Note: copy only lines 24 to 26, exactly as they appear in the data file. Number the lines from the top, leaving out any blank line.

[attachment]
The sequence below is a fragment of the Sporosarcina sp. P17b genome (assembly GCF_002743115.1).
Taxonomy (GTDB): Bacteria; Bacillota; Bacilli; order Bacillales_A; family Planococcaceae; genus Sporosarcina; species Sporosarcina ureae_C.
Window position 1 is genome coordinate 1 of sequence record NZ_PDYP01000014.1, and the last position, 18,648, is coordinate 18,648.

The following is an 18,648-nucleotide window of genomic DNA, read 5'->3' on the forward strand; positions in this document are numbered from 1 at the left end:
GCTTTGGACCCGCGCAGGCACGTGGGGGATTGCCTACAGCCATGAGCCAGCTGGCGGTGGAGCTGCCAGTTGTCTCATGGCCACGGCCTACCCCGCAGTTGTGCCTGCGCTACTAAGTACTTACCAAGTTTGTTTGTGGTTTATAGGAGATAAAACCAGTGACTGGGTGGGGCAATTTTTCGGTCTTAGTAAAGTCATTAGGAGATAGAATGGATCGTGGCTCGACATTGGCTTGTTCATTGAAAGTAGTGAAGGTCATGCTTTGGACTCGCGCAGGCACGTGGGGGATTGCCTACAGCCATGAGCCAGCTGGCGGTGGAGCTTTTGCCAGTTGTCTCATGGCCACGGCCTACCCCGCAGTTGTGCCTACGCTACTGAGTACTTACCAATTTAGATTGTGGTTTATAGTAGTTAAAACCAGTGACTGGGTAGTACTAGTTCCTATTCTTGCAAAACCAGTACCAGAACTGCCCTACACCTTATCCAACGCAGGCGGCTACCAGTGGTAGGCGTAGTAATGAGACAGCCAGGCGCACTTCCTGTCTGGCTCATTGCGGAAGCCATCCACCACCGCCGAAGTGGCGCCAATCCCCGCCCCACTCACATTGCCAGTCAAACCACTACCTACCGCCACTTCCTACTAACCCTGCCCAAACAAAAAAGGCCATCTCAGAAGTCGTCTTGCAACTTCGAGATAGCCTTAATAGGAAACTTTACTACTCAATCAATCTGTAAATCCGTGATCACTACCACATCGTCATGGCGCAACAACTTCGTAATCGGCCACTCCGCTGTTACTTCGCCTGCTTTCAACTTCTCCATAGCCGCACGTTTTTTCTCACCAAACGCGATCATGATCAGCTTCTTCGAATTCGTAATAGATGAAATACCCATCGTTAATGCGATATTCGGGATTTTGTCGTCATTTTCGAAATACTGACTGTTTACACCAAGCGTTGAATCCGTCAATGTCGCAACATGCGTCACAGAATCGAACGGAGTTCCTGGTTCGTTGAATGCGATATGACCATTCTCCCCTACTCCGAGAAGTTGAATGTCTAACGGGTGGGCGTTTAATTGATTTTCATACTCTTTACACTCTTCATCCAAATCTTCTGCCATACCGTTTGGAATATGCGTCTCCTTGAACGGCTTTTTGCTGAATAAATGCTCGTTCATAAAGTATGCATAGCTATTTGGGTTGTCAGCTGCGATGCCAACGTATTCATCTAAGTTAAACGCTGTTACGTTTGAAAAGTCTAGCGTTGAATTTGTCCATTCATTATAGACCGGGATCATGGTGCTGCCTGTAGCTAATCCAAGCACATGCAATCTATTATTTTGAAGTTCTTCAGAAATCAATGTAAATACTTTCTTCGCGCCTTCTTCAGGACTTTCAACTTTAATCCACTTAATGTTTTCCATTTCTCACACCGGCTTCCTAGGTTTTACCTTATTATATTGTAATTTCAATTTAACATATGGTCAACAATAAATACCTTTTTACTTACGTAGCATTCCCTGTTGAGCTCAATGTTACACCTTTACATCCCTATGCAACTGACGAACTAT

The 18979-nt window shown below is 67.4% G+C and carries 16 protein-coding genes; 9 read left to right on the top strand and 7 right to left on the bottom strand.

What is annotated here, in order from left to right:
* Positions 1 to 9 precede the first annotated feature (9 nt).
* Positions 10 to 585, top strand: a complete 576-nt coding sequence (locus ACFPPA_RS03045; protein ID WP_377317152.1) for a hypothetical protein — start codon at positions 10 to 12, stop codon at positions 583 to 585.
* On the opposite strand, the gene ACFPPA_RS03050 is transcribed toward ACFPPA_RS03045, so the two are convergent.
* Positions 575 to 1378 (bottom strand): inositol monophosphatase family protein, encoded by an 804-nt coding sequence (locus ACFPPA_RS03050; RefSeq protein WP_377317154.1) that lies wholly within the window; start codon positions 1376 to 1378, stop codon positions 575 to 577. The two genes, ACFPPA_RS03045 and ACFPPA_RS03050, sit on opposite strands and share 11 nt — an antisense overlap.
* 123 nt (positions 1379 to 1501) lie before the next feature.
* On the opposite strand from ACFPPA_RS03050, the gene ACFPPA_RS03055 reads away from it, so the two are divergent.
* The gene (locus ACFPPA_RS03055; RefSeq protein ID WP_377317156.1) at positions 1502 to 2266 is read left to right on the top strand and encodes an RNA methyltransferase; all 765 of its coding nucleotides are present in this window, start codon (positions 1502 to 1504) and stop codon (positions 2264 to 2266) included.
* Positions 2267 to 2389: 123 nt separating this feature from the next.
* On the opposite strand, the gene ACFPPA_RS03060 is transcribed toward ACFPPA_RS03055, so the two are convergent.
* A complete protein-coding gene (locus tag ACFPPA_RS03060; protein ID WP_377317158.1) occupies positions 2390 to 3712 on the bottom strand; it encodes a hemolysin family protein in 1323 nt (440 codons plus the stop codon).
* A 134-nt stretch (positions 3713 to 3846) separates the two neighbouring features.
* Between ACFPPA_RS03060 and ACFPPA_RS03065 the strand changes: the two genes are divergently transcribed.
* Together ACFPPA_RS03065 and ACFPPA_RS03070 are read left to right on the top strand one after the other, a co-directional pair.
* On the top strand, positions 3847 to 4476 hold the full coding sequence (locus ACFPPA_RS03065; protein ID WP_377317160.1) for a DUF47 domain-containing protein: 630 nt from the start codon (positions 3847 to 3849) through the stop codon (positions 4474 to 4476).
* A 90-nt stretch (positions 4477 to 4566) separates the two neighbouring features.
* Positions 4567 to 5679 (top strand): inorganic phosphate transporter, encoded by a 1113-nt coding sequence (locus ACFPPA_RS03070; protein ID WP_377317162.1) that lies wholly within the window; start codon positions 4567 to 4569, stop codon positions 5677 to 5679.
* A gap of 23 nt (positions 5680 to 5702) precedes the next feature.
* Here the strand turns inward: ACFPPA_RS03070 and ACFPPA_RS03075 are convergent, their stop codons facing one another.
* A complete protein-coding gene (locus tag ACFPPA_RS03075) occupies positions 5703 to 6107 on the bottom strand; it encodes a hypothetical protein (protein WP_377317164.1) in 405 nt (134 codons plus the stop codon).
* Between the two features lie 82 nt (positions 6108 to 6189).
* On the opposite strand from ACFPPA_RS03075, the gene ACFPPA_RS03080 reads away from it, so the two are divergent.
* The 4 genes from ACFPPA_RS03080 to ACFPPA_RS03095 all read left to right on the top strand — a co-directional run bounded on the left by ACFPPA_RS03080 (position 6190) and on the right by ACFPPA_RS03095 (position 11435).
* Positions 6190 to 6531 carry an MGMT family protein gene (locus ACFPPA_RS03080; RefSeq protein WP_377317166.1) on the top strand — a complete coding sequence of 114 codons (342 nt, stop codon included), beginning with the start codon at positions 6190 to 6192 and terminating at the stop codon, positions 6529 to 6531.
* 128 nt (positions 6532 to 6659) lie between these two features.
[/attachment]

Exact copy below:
* A gap of 23 nt (positions 5680 to 5702) precedes the next feature.
* Here the strand turns inward: ACFPPA_RS03070 and ACFPPA_RS03075 are convergent, their stop codons facing one another.
* A complete protein-coding gene (locus tag ACFPPA_RS03075) occupies positions 5703 to 6107 on the bottom strand; it encodes a hypothetical protein (protein WP_377317164.1) in 405 nt (134 codons plus the stop codon).